Sundance Film Festival,


Maiyet’s Movies



December 7, 2012
The Geoff Dyer novel Jeff in Venice, Death in Varanasi is made up of two not exactly connected halves. In the first part, the titular Jeff performs his quasi-professional duties as an art writer making the rounds at the Venice Biennale, i.e., party-going, swilling free drinks, and mingling with the beautiful and fabulous. The novel’s second half, meanwhile, follows an unnamed protagonist, Jeff perhaps, as he wanders, mostly on his own, through the ancient Indian city of Varanasi. Last night’s party in London for Maiyet weirdly merged the two halves of Dyer’s novel. On the one hand, the NOWNESS-hosted shindig had everything a scene-maker could ask for, what with free Champagne (and food, to boot), a performance by Josephine and Alexandre de la Baume’s band, Singtank, and name-drop-worthy attendees like Felicity Jones and Tallulah Harlech. And the Varanasi of it all was amply represented by Maiyet founders Paul van Zyl and Kristy Caylor, who spoke to the assembled crowd about their company’s mission to incorporate rare artisanal skills into their clothes, and specifically about their jacquard production based in…Varanasi. “It’s one of those places that changes you,” Caylor noted, affirming Dyer’s read on the city. “I almost don’t even know how to describe it.”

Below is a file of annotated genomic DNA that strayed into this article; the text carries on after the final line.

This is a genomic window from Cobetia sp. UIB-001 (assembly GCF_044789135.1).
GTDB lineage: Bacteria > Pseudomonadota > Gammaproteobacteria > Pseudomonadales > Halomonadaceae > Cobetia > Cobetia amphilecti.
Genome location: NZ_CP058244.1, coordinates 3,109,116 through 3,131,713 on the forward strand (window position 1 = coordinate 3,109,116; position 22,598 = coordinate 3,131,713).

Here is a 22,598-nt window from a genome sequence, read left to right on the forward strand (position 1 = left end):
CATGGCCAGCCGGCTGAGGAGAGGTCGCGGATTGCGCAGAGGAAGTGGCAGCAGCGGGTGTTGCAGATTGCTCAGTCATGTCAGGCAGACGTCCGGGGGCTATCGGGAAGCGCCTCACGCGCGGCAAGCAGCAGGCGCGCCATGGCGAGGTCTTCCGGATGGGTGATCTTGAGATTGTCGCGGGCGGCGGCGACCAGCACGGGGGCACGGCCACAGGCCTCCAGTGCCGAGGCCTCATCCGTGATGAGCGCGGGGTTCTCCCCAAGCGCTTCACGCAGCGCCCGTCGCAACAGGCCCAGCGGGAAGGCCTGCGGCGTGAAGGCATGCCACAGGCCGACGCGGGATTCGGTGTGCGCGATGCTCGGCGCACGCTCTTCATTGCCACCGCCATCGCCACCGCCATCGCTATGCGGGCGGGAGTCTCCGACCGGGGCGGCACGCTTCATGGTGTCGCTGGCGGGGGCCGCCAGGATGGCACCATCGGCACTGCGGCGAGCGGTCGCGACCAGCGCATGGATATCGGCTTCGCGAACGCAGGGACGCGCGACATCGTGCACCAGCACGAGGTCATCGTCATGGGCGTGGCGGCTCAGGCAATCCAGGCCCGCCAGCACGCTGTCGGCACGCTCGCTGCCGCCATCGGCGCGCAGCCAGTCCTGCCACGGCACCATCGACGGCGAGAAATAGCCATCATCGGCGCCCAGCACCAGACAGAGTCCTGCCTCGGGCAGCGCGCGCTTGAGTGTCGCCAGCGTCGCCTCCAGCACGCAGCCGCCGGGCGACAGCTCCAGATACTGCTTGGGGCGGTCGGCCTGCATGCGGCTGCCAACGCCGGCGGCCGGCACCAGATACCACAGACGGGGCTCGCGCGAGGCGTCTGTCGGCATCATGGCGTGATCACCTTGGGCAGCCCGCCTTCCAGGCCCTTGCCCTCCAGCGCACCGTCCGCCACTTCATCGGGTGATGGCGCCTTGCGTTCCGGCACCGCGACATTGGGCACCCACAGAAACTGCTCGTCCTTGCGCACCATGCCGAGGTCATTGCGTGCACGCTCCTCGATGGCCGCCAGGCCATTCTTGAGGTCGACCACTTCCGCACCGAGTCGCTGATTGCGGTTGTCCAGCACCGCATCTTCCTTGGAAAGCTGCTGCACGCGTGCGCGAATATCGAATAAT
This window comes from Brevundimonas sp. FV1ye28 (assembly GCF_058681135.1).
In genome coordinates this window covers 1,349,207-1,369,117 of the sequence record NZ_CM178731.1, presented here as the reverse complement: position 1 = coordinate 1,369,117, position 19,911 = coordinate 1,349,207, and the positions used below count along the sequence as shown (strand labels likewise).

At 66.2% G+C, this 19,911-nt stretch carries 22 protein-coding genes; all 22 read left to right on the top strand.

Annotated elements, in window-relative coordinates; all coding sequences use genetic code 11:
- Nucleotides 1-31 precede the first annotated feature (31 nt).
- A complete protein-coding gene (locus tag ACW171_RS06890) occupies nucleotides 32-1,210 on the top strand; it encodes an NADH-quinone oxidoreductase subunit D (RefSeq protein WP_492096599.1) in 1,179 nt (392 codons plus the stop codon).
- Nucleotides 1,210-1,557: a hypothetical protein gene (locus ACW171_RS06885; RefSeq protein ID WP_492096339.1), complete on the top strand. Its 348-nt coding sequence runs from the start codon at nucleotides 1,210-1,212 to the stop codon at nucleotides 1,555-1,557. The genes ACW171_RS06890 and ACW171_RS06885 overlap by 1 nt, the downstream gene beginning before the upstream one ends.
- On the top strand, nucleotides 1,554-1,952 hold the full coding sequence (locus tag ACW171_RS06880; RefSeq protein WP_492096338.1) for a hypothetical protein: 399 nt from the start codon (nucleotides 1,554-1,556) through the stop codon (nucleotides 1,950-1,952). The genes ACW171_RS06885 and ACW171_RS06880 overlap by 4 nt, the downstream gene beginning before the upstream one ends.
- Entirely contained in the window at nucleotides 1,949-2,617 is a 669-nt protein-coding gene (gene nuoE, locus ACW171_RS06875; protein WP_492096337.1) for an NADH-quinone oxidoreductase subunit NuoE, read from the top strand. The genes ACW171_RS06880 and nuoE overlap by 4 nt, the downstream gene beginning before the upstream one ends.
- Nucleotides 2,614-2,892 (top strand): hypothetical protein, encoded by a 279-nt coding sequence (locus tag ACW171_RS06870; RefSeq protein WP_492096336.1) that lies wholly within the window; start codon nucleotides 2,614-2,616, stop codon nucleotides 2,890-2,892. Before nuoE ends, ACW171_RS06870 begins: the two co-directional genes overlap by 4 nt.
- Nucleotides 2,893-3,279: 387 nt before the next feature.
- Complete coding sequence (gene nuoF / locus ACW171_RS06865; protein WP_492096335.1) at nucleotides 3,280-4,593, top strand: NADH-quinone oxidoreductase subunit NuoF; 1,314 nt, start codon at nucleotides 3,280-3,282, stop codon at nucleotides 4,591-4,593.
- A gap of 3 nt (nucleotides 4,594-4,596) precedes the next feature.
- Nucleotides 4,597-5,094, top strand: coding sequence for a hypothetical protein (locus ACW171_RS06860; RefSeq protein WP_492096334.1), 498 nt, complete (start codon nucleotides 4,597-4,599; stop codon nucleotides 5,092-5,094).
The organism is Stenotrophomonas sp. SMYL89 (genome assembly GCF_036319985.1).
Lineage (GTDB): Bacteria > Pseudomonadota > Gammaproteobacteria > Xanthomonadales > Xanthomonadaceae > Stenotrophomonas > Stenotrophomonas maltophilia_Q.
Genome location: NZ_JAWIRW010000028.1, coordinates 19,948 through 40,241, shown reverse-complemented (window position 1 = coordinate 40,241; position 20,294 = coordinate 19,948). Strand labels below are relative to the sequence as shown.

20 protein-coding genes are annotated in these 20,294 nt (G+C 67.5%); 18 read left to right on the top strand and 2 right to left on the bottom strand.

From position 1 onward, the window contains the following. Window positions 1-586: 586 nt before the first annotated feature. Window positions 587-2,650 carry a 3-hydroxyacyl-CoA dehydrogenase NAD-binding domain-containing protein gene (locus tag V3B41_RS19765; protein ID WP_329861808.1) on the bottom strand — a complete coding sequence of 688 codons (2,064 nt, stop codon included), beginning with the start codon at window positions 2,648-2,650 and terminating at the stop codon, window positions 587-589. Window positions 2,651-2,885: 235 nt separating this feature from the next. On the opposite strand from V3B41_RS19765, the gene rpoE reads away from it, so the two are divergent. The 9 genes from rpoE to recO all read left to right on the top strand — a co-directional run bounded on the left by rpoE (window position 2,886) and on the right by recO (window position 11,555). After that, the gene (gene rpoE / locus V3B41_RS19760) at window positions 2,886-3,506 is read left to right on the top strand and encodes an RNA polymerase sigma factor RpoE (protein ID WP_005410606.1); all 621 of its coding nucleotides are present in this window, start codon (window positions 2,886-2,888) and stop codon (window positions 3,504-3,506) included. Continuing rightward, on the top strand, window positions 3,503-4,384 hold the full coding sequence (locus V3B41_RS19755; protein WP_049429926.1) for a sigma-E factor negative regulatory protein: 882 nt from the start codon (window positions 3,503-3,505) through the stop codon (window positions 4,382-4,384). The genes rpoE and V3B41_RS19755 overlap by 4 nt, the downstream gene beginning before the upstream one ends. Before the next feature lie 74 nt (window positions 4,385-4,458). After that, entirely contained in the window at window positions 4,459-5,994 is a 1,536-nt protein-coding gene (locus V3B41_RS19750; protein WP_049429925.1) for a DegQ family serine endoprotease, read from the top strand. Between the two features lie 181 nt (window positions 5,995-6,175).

Varanasi isn’t the only place Maiyet has laid down roots. The brand also has a presence in Kenya, which provided the setting for the series of short films director Cary Fukunaga (who also directed Jane Eyre) made for its Resort 2013 collection. A re-edited version of the vignettes, combining them into one short film, has been accepted at the upcoming Sundance Film Festival, and their debut served as the occasion for last night’s festivities. “We really just love to work with creative people,” Caylor said when asked if she and van Zyl were planning any future film productions. “That could be a weaver in a small town somewhere, or it can be someone like Cary. I think our next collaboration could be a piece of music, or anything really. It could take any form.”
Photo: Courtesy of NOWNESS
 
Joseph BenjaminComment